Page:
The Defendant narrows his argument within his Post-Suppression Hearing Brief by arguing that at the time of the vehicle stop, the action of Trooper Richards violated Miranda v. Arizona, 384 U.S. 436, 86 S.Ct. 1602, 16 L.Ed.2d 694 (1966) because the Defendant was essentially in custody and being interrogated without Miranda warnings being read to him prior to being questioned about the "crack" pipe and whether or not anything else was in the vehicle.*fn1 Defendant's Post-Suppression Hearing Brief, p. 7. The Government responds that the Defendant was not in custody by being a passenger in a vehicle subject to a "routine traffic stop" but was in custody only after he displayed to Trooper Richards a bag containing cocaine. Government's Post-Hearing Brief, p. 5. Alternatively, the Government argues the independent source rule, that the Miranda warnings cured any defect, and the good faith exception to support the arrest of the Defendant, questioning and seizure of contraband from the vehicle in which the Defendant was a passenger.

  The Government called the only witnesses at the suppression hearing: Pennsylvania State Troopers Goins and Richards. Based upon the evidence submitted at that hearing, the Court makes the following findings of fact and conclusions of law.


1) On October 30, 2004 at approximately 11:50 p.m. Trooper Goins and Trooper Richards were on duty, in uniform, and inside a marked state police cruiser which was being driven by Trooper Goins northbound on State Route (hereinafter "SR") 219 in order to respond to an incident in Ogle Township, Somerset County. Hearing Transcript (hereinafter "HT"), pp. 6, 33.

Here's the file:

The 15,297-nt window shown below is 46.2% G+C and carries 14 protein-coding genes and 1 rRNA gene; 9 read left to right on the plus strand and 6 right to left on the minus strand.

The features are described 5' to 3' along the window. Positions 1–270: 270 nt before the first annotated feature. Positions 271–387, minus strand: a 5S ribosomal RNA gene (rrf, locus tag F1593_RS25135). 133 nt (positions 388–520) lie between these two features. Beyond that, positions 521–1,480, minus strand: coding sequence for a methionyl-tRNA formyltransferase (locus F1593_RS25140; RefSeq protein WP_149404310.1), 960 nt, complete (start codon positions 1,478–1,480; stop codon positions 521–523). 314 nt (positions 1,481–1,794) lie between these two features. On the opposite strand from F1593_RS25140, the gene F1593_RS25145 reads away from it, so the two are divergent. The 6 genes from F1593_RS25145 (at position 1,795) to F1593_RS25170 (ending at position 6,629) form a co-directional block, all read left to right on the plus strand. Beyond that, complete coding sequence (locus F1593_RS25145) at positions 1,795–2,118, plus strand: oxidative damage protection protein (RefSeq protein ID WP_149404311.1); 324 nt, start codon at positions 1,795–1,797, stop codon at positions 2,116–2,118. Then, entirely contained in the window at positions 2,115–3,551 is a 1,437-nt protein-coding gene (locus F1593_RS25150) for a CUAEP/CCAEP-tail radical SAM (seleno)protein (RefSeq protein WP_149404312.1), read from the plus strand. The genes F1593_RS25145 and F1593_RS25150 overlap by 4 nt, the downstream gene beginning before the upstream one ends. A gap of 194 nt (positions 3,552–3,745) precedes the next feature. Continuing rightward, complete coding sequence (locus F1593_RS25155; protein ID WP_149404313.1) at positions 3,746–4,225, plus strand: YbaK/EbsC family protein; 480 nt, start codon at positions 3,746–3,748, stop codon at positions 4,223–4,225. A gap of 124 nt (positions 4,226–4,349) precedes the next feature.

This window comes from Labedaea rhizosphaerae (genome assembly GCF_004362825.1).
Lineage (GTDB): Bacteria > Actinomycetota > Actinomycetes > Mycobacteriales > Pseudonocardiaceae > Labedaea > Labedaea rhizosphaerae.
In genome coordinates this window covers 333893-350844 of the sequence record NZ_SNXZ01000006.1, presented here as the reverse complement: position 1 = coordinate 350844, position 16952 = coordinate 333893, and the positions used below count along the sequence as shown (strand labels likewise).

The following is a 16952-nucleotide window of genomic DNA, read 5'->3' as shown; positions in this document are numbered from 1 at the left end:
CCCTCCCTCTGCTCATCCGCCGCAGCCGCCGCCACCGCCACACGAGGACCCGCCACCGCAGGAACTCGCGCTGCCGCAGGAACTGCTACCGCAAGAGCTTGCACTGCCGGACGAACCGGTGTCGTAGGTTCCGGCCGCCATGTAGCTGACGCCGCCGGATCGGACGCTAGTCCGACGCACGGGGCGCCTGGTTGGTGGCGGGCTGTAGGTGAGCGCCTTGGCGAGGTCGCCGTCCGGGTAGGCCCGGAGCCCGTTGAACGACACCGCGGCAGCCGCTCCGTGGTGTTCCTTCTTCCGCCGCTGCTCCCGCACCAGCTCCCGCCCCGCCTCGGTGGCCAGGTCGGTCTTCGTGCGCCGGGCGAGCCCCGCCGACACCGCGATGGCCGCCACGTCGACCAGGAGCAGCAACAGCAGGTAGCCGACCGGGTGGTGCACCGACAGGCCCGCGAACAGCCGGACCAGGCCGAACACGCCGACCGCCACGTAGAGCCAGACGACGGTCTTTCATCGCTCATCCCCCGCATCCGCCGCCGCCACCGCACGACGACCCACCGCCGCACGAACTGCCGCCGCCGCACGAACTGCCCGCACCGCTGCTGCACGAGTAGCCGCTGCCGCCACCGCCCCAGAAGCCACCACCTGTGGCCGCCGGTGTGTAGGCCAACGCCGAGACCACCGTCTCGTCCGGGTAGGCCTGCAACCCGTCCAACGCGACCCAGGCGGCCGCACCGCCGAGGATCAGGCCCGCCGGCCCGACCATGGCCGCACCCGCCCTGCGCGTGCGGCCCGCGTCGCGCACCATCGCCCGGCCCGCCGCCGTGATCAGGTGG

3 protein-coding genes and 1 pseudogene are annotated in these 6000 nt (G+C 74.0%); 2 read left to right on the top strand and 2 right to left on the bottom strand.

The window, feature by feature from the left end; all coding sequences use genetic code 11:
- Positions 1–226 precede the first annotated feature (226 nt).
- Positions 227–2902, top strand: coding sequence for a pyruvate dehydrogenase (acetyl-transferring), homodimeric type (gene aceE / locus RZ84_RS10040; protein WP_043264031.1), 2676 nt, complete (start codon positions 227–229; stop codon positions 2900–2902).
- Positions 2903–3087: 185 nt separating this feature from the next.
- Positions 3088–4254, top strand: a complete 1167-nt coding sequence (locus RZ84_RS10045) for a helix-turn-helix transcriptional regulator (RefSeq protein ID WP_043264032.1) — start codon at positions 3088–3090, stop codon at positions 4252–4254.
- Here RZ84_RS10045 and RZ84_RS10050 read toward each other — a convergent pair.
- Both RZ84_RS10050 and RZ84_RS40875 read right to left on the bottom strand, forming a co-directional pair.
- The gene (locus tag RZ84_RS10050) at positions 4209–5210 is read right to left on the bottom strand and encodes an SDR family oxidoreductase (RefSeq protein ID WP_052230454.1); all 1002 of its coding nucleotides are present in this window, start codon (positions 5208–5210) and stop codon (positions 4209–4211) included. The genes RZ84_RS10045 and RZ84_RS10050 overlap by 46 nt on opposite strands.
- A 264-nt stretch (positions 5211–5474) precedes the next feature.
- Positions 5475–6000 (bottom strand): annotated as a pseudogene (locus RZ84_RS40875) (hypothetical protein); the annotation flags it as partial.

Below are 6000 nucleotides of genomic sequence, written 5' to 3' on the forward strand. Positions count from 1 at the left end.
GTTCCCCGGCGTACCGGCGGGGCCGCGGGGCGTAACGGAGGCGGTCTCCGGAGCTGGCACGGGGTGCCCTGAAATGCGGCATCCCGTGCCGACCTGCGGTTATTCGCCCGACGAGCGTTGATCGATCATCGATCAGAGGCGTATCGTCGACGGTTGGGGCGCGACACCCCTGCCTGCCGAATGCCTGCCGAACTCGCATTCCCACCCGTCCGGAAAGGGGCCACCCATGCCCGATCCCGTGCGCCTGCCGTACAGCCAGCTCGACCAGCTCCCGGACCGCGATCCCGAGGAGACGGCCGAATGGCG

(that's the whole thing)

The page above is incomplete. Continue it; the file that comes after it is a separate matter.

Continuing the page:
2) The weather conditions did not include any precipitation, but it was "windy." HT, pp. 7, 33.
3) After leaving the "last Somerset exit" on SR 219, the Troopers had followed a red 2001 Dodge Ram 1500 4x4 for a "couple of miles" and had noticed its tires touching both the dotted white center line and the white fog line as it weaved within its lane, but the Troopers did not find this to be a reason to stop this vehicle because they attributed such movement to the wind conditions of that evening. HT, p. 7.
4) Trooper Goins then drove into the passing lane in order to attempt to pass the Dodge Ram on its driver's side and as the state police cruiser was situated about halfway alongside the Dodge Ram, the Dodge Ram made an abrupt move to the left crossing the dotted white center line with its driver's side tires resulting in "20-25 percent of the vehicle" being in the state police cruiser's lane of traffic and causing Trooper Richards to lean to the left of his passenger seat in expectation of an impact. HT, pp. 8, 33.